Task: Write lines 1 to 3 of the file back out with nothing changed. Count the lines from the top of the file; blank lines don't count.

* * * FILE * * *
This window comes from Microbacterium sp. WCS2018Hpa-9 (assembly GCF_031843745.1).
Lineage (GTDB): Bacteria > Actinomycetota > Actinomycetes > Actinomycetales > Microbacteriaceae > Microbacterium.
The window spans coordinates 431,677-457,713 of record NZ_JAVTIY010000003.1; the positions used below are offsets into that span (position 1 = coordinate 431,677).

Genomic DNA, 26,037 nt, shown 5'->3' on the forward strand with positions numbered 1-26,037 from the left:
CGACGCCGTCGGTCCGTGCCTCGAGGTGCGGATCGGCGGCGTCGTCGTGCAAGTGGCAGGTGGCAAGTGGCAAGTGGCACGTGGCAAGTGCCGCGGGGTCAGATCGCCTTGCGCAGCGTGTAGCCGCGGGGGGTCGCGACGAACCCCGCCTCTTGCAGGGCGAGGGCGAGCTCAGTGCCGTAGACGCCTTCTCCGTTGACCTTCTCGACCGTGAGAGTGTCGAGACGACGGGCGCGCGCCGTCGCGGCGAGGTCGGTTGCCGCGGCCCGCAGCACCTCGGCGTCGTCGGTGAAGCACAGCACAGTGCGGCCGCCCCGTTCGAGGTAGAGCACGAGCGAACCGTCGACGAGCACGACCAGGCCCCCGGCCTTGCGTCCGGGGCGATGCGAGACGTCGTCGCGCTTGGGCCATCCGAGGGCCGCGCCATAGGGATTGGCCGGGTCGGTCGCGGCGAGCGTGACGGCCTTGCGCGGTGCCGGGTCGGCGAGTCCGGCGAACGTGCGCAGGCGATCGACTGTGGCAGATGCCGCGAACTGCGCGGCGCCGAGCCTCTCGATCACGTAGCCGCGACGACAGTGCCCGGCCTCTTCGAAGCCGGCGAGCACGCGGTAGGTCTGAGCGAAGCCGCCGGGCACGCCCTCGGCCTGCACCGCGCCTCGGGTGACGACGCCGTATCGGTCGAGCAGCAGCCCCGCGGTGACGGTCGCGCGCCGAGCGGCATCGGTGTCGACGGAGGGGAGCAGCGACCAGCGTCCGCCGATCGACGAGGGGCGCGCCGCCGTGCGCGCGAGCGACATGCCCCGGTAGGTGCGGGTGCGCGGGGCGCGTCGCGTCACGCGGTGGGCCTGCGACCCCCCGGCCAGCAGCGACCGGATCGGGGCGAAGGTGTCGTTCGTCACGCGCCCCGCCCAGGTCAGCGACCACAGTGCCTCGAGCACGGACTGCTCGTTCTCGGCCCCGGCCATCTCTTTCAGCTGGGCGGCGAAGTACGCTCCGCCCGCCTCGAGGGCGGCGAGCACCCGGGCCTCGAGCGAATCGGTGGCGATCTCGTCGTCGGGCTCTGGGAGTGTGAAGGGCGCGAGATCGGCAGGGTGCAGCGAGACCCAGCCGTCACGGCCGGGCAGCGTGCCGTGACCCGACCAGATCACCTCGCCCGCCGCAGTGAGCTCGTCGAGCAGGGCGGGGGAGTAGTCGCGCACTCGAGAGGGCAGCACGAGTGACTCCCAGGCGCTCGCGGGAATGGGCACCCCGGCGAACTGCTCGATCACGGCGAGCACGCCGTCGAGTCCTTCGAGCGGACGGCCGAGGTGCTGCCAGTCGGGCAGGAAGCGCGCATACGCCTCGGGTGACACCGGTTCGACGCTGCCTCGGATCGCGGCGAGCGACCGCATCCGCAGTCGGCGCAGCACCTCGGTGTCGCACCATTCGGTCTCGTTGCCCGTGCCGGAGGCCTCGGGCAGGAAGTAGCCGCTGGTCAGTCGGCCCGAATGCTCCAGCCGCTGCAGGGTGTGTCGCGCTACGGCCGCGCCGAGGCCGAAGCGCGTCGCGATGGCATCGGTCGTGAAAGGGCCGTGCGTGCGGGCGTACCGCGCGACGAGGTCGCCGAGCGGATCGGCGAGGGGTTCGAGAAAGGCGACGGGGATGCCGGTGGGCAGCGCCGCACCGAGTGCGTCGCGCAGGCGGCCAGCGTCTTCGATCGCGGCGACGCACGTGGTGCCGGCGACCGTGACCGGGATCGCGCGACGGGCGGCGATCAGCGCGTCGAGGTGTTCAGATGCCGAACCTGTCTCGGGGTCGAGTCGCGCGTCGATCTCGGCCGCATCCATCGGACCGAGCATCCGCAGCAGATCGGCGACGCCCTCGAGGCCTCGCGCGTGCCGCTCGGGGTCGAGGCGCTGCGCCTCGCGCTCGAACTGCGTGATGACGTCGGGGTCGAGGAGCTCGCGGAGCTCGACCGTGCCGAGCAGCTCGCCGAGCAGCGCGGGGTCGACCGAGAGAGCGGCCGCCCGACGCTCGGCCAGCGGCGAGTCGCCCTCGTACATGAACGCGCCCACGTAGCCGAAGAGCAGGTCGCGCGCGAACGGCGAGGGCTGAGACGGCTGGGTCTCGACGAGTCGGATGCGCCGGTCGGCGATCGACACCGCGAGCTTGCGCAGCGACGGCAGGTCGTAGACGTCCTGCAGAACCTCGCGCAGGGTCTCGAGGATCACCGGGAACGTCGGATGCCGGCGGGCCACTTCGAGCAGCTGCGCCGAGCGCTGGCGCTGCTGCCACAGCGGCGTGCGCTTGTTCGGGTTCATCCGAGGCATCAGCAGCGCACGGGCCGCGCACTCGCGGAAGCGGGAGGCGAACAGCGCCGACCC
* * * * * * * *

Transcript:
This window comes from Microbacterium sp. WCS2018Hpa-9 (assembly GCF_031843745.1).
Lineage (GTDB): Bacteria > Actinomycetota > Actinomycetes > Actinomycetales > Microbacteriaceae > Microbacterium.
The window spans coordinates 431,677-457,713 of record NZ_JAVTIY010000003.1; the positions used below are offsets into that span (position 1 = coordinate 431,677).